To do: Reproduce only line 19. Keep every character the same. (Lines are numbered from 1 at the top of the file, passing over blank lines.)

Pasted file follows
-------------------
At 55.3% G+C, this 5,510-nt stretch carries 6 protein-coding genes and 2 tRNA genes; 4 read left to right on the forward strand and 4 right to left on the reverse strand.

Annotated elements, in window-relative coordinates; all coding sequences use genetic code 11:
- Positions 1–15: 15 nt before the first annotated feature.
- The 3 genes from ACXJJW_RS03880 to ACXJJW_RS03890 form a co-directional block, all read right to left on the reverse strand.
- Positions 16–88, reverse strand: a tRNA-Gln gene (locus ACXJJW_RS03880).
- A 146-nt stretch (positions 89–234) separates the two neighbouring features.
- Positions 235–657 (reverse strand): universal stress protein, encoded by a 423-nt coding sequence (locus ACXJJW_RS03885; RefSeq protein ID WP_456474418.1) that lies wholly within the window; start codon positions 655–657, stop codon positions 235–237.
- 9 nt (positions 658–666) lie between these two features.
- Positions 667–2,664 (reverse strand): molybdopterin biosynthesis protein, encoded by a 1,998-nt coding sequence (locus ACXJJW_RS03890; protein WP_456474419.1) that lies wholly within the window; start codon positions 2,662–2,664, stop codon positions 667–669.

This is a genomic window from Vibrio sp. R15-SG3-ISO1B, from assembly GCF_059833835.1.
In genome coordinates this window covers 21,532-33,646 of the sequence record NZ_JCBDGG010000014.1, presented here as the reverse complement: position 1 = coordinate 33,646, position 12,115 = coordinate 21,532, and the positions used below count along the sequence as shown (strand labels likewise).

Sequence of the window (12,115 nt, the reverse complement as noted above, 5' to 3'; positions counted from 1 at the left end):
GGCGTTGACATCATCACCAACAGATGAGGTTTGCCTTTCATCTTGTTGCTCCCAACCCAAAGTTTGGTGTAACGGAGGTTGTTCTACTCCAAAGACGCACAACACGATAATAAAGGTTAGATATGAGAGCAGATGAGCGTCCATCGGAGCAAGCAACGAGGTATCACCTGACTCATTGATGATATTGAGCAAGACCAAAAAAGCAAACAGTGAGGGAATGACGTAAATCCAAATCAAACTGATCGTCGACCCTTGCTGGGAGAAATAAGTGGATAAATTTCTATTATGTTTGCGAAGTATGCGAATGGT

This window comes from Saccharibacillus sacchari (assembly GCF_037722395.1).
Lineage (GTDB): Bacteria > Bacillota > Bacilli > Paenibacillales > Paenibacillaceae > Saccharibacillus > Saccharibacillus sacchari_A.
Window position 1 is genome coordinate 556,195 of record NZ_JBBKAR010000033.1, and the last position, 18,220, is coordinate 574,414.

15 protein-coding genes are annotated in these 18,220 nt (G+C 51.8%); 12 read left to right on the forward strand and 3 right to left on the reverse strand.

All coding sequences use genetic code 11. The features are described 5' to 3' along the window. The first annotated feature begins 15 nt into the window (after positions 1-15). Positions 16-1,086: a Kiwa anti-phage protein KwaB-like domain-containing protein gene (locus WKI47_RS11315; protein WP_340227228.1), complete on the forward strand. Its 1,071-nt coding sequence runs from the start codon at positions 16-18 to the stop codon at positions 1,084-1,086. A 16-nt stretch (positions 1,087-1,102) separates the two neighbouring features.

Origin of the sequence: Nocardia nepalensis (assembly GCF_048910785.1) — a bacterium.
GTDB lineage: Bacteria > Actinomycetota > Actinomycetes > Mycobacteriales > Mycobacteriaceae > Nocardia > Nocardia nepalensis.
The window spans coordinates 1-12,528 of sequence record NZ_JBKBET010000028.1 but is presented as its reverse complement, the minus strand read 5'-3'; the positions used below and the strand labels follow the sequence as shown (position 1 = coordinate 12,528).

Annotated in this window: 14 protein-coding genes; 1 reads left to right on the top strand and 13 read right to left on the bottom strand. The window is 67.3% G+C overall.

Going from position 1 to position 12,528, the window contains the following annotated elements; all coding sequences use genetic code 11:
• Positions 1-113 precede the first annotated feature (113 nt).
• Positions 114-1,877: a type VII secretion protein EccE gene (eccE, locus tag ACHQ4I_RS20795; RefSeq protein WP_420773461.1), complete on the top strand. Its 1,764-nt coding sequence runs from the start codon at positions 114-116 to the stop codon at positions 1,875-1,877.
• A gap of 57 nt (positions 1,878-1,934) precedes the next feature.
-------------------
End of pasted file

Origin of the sequence: Nocardia nepalensis (assembly GCF_048910785.1) — a bacterium.